Phosop is the rice deity of the ancient Thai religion, and is one of many rice goddesses in eastern cultures. While honouring her is still practiced today, she is predominantly an ancient deity rather than a part of the structured mainstream religion. As such, her worship is now mainly relegated to rice growing villages. Phosop is also known as ‚ÄòMae Khwan Khao‚Äô which translates to ‚ÄòMother of Rice Prosperity‚Äô.
Ritual offerings are traditionally made to placate a rice deity during each stage of rice production. Phosop in particular was believed to be responsible for ensuring each person had enough food. Queen Sirikit gave this ancient Thai traditional her royal patronage in August 2008. This is evidence that while ancient, her existence is still at the forefront of the culture during these periods of cultivation and harvest. Both Thailand and Cambodia still celebrate a ‚ÄòRoyal Ploughing Ceremony‚Äô. This is where sacred oxen are attached to a ceremonial wooden plough, and they plough the ceremonial ground. Following this, the oxen are offered multiple plates of food and predictions of the harvest are made on what is eaten. Local people collect the seeds from the furrows following this ceremony in order to increase their own luck in the coming year. While Phosop is not a part of the modern Thai religion, these festivals in her honour relating to rice and each of its cultivation stages have a deep traditional significance. A failure to honour these would jeopardise the luck of the farmers to have a bountiful harvest.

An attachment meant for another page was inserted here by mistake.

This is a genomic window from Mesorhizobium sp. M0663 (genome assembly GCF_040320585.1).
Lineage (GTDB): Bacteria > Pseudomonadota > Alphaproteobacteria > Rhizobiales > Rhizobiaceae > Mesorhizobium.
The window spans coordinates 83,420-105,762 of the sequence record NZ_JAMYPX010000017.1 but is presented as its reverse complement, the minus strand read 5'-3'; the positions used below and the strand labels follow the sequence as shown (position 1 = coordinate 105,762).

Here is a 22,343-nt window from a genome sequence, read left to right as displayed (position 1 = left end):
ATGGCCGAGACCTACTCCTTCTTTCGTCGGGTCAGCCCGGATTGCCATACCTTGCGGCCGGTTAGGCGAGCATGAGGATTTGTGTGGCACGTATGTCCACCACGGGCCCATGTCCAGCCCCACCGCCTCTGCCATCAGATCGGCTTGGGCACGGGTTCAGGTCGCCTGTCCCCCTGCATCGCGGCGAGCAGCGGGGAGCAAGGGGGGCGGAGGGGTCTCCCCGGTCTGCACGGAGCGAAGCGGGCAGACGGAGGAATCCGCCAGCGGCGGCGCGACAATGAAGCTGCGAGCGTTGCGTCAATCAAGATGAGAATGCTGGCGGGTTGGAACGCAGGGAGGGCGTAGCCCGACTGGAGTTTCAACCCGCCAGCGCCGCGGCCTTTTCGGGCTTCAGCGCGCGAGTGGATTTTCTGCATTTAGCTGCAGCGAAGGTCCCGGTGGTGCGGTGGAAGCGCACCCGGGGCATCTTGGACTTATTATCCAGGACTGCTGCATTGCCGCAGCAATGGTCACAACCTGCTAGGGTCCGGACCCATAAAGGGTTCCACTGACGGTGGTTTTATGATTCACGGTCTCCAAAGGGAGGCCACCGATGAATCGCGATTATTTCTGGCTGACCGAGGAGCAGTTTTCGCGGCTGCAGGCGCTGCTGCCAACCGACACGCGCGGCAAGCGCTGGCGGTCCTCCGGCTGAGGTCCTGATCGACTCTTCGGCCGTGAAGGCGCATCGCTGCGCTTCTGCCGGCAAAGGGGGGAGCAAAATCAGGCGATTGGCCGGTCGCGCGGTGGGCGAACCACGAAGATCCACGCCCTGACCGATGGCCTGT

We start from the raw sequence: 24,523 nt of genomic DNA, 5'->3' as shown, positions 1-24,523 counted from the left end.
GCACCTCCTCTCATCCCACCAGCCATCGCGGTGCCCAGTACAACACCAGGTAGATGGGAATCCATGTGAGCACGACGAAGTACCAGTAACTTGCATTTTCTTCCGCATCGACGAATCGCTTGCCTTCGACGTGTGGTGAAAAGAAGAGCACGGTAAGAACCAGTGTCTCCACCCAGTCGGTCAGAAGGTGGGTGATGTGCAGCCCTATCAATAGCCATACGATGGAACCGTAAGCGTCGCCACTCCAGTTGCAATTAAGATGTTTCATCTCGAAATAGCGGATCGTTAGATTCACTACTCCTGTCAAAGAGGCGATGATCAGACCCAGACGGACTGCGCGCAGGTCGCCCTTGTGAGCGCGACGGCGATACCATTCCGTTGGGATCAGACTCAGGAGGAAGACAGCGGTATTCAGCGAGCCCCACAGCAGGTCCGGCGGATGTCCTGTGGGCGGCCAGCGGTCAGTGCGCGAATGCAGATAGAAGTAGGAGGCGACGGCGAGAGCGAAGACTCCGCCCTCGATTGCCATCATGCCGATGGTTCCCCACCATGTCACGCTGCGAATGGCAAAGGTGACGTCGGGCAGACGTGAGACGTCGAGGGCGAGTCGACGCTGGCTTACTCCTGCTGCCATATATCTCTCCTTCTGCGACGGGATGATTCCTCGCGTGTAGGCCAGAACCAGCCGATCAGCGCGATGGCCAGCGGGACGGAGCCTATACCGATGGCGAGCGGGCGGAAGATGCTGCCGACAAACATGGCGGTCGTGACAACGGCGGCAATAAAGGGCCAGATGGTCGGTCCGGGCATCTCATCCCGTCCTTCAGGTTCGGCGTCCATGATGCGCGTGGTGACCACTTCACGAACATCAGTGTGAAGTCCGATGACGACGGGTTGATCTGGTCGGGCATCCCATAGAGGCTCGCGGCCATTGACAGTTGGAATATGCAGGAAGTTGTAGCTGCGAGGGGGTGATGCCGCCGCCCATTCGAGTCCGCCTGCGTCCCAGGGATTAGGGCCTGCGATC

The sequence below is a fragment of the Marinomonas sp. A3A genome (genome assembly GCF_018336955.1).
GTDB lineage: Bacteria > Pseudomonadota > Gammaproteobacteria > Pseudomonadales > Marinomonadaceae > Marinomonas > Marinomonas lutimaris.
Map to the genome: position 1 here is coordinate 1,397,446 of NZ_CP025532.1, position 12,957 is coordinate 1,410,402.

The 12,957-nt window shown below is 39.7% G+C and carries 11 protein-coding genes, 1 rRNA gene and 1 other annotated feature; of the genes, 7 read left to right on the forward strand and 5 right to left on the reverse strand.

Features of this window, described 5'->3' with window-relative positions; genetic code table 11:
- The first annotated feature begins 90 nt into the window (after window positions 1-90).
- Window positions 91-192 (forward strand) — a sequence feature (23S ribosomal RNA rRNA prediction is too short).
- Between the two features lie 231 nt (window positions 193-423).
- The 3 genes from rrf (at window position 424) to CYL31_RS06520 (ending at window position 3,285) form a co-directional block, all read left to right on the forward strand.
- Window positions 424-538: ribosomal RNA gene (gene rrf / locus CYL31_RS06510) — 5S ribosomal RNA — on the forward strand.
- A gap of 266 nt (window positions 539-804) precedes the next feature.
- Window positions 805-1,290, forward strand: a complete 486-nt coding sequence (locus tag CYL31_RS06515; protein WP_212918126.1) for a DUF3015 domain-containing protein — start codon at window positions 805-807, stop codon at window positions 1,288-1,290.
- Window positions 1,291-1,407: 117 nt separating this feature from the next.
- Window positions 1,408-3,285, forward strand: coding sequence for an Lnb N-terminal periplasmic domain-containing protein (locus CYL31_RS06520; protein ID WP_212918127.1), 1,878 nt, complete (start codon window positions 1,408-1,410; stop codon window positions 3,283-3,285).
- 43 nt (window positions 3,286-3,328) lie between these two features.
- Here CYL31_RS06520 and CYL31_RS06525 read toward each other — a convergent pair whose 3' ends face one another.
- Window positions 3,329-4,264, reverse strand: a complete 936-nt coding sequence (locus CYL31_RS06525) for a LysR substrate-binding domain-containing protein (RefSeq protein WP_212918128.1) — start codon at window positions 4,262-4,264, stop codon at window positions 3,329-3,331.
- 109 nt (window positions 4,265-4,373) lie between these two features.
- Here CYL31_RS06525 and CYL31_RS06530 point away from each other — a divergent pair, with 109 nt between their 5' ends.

Phosop is usually represented as a beautiful woman who wears a full set of traditional jewellery. She is often shown in either a red or green traditional dress in order to represent the fertility of the harvest. She is usually depicted seated or standing, and holds a rice sheaf across either her right shoulder or resting against her right arm. The origins of her imagery are based on local and ancient customs. However, the modern iconography of Phosop is now commonly based on a ‚ÄòDevƒ´‚Äô goddess of Hinduism. In smaller regional areas that still celebrate a festival in her honour, a young woman from a village may dress as Phosop in order to represent the goddess in all celebrations.
Thailand is not the only country that worships a rice deity. Laos also worships a rice goddess known as ‚ÄòNang Khosop‚Äô. According to a manuscript housed in the Wat Si Saket Buddhist temple, there was a thousand-year famine which ended when a young man caught a fish. A sea deity heard the fishes cry and bargained with the man to exchange its life for some treasure; the maiden Nang Khosop, who was the soul of the rice. It was believed that while she lived in the fields of Laos, rice would nourish humans for many centuries. A nearby king became greedy and began to hoard the rice for his own enjoyment, angering Nang Khosop and causing her to bring about a famine. After refusing to reverse the famine, a local hermit from the forest caught and slaughtered her. The pieces of her body are believed to have changed into multiple varieties of rice, which the local communities were taught how to cultivate and grow for themselves.
While rarer than in ancient times, the worship of rice deities to ensure a plentiful harvest is still alive and well in many cultures and countries.
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